I'm so sorry this is happening to your mom and your family. I do know what it is like to lose a parent to LC. It's so hard, devestating actually.

There are many "signs" that people talk and write about the dying process, however know that everyone is different.

My dad didn't have any of these signs. They told us in hospital that he had less than 24 hours to live and he held on until the last grandchild arrived from out of state---11 days later! There were 15 of us in his room for days. I was honored to have been there when he died, holding his hands.

There were no palpatations or labored changes in breathing, none of the major "signs" at all...

I agree with the others in asking your home care providers for their advice and experiences and to spend as much time with her as possible, because you just never know. I also advise telling your family members that they should be around as well.

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You may or may not see mottling of the skin in the feet & lower legs and hands. The feet and hands may feel cold to the touch.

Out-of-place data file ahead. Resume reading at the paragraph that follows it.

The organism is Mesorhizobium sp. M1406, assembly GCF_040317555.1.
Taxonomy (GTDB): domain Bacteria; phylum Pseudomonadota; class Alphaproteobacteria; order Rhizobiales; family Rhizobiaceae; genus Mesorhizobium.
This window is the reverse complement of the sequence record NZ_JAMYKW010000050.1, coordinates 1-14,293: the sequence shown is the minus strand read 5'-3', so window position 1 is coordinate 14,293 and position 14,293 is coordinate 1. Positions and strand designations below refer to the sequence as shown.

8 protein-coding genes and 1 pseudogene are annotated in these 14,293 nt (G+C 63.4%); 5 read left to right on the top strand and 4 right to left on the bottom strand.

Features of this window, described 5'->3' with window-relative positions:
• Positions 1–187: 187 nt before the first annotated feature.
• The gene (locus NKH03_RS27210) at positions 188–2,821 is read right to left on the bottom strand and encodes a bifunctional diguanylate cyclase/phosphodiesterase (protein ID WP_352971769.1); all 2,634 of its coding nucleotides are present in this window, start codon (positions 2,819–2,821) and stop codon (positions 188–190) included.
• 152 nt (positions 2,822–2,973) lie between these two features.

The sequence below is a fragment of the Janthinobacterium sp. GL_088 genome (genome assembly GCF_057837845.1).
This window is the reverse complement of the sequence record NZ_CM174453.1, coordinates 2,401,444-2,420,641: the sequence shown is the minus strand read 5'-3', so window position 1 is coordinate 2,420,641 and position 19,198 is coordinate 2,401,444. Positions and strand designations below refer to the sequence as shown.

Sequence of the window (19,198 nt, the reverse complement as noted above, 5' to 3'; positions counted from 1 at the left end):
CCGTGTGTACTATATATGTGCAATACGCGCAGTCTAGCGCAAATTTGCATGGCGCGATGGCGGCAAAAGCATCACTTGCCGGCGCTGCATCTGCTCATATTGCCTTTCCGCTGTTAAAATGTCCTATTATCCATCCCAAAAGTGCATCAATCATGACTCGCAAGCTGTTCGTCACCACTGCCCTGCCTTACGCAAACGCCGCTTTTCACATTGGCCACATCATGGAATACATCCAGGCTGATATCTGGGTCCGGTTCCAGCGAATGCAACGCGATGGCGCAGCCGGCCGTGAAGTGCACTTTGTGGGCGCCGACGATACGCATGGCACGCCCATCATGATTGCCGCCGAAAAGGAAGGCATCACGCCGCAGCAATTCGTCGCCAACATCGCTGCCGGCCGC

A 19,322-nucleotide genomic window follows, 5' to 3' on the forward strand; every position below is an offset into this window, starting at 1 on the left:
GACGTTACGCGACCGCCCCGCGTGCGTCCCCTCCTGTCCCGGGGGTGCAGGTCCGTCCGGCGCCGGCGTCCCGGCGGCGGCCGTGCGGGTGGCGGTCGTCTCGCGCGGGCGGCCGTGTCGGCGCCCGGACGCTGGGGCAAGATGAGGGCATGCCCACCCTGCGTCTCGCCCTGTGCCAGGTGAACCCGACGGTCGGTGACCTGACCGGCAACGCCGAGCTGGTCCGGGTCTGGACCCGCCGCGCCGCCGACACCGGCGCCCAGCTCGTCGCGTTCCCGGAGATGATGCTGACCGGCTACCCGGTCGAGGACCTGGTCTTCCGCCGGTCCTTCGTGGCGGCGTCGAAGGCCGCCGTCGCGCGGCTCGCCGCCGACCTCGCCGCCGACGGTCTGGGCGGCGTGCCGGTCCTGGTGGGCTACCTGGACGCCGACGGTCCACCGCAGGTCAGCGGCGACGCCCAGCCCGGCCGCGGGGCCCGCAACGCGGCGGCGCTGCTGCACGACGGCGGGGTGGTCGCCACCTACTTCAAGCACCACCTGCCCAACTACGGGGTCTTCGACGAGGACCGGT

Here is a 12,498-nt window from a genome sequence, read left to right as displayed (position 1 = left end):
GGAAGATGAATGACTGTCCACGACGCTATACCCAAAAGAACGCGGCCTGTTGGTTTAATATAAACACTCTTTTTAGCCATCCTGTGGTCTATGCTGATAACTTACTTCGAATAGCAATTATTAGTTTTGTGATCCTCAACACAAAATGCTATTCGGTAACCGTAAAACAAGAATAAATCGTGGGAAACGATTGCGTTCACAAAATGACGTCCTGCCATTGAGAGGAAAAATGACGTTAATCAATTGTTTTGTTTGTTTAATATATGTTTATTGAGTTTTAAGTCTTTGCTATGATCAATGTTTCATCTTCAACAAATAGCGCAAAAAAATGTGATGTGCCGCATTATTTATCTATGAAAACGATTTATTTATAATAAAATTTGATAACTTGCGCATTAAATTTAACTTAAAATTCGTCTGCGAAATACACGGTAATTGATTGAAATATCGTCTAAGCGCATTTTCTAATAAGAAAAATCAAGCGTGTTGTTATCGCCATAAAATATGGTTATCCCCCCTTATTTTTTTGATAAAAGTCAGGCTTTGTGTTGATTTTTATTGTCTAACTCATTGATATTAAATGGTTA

My dad had increasing episodes of apnea (absence of breathing), some lasting 30-45 seconds.

Care wise, it is imperative to turn/reposition the patient every 2 hours to prevent bedsores. The skin breaks down more easily as death nears, and although they may be inevitable, prevention of bedsores is key to keeping loved ones comfortable.

If she can't drink or swallow any longer, the little sponge-on-a-stick things (I think they are called "toothettes" here in USA) dipped in water help keep the mouth moist. Apply chap-stick frequently.

If she's still alert, ask her if there is anyone she wants to see. As death approaches, often the patients don't really want a lot of visitors and draw their "inner circle" tighter. But if someone really has something to share with her and she does not want a visit, ask them to write a message and you can read it to her.